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Critical Approaches: Ways of Looking at Literature
Feminist Criticism and Maxine Hong Kingston’s ‘No Name Woman’
Feminist criticism is concerned with "...the ways in which literature (and other cultural productions)
reinforce or undermine the economic, political, social, and psychological oppression of women" (Tyson).
This school of theory looks at how aspects of our culture are inherently patriarchal (male dominated)
and "...this critique strives to expose the explicit and implicit misogyny in male writing about women"
(Richter 1346). This misogyny, Tyson reminds us, can extend into diverse areas of our culture: "Perhaps
the most chilling found in the world of modern medicine, where drugs prescribed for both
sexes often have been tested on male subjects only" (83).
Feminist criticism is also concerned with less obvious forms of marginalization such as the exclusion of
women writers from the traditional literary canon: "...unless the critical or historical point of view is
feminist, there is a tendency to under-represent the contribution of women writers" (Tyson 82-83).
Common Space in Feminist Theories
Though a number of different approaches exist in feminist criticism, there exist some areas of
commonality. This list is excerpted from Tyson:
1.Women are oppressed by patriarchy economically, politically, socially, and psychologically; patriarchal
ideology is the primary means by which they are kept so
2.In every domain where patriarchy reigns, woman is other: she is marginalized, defined only by her
difference from male norms and values
3.All of western (Anglo-European) civilization is deeply rooted in patriarchal ideology, for example, in
the biblical portrayal of Eve as the origin of sin and death in the world
4. While biology determines our sex (male or female), culture determines our gender (masculine or
5.All feminist activity, including feminist theory and literary criticism, has as its ultimate goal to change
the world by prompting gender equality
6.Gender issues play a part in every aspect of human production and experience, including the
production and experience of literature, whether we are consciously aware of these issues or not (91).
How is the relationship between men and women portrayed?
•What are the power relationships between men and women (or characters assuming male/female
• How are male and female roles defined?
•What constitutes masculinity and femininity?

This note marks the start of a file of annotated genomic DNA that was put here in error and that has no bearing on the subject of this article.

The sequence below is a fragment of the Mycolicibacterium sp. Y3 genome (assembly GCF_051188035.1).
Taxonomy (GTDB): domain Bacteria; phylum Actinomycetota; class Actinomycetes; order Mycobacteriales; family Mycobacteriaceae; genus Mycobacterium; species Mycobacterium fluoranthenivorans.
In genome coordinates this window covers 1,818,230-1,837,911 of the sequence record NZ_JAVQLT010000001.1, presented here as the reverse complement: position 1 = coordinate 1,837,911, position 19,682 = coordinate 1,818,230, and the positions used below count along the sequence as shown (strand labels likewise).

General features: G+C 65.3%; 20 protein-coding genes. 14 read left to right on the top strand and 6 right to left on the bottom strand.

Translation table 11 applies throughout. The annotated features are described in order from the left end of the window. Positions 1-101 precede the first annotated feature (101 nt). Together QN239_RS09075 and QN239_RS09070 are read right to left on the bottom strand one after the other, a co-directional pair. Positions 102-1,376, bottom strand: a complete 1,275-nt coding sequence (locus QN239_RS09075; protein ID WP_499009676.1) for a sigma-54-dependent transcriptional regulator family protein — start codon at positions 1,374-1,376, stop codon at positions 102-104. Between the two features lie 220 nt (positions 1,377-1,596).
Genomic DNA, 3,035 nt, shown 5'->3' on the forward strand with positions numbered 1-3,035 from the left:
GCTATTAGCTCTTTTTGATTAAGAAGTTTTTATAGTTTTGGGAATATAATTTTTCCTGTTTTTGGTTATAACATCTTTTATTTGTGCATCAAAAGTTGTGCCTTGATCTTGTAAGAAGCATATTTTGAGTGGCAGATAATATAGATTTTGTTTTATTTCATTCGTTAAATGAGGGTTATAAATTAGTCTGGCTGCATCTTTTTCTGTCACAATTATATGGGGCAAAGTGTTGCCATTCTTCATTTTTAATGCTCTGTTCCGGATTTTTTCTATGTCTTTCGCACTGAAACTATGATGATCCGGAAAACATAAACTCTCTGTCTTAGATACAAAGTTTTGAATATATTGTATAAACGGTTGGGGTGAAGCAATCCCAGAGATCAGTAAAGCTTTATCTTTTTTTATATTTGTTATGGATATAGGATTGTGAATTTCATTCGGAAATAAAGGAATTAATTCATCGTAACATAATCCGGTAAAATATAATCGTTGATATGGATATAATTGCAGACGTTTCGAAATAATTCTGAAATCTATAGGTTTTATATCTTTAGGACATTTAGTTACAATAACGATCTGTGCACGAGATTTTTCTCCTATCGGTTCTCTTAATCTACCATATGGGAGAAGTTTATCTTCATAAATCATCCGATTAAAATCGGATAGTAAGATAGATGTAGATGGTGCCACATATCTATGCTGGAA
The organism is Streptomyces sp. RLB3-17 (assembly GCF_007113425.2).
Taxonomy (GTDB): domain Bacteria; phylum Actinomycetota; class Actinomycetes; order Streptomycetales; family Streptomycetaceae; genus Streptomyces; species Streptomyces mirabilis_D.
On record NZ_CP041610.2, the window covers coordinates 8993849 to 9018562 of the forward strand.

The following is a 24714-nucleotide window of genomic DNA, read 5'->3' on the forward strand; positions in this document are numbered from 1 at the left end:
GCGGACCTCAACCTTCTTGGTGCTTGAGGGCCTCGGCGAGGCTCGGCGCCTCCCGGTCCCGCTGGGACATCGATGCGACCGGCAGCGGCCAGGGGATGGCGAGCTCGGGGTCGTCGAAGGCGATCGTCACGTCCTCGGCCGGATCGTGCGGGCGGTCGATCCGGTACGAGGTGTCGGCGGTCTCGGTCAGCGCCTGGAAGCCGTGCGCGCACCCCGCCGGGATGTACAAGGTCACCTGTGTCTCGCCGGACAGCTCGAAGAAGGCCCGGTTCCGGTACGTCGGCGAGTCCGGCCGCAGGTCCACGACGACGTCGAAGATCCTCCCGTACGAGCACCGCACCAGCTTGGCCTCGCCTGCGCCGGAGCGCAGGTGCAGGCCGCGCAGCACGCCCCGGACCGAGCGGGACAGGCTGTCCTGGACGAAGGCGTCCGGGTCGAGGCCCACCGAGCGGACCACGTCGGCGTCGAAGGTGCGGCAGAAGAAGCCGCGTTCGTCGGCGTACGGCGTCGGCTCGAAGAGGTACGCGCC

• How do characters embody these traits?
•Do characters take on traits from opposite genders? How so? How does this change others’ reactions
to them?
Prepared for Literature 120 Canby High by Dr. Amy Berry for Mrs. Barrie Citrowske
•What does the work reveal about the operations (economically, politically, socially, or psychologically)
of patriarchy?
• What does the work imply about the possibilities of sisterhood as a mode of resisting patriarchy?
•What does the work say about women's creativity?
•What does the history of the work's reception by the public and by the critics tell us about the
operation of patriarchy?
•What role the work play in terms of women's literary history and literary tradition? (Tyson)
How can feminist critical approaches help us to understand Kingston’s ‘No Name Woman?’ How can
critical questions based on feminist thought provide a lens through which we can view the story?
Why is the title important in telling us about the power and status of women in Chinese and
Chinese-American culture?
What does the story ‘No Name Woman’ tell us about the power relationships between men and
women (or characters assuming male/female roles)?
What does the fact that the grandmother has no name tell us about her status and power in
Chinese society?
What do the narrator’s fantasies tell us about the status and power of young contemporary
Chinese women? About the narrator’s own status and power within the Chinese-American
Who defines roles for women in both societies?
What does the story say about how women (and girls) in both cultures are valued by each
How does the woman narrator value her ‘No Name’ grandmother?
What does the story tell us about the relationships between mother and daughter in Chinese
society? In Chinese-American society>
Prepared for Literature 120 Canby High by Dr. Amy Berry for Mrs. Barrie Citrowske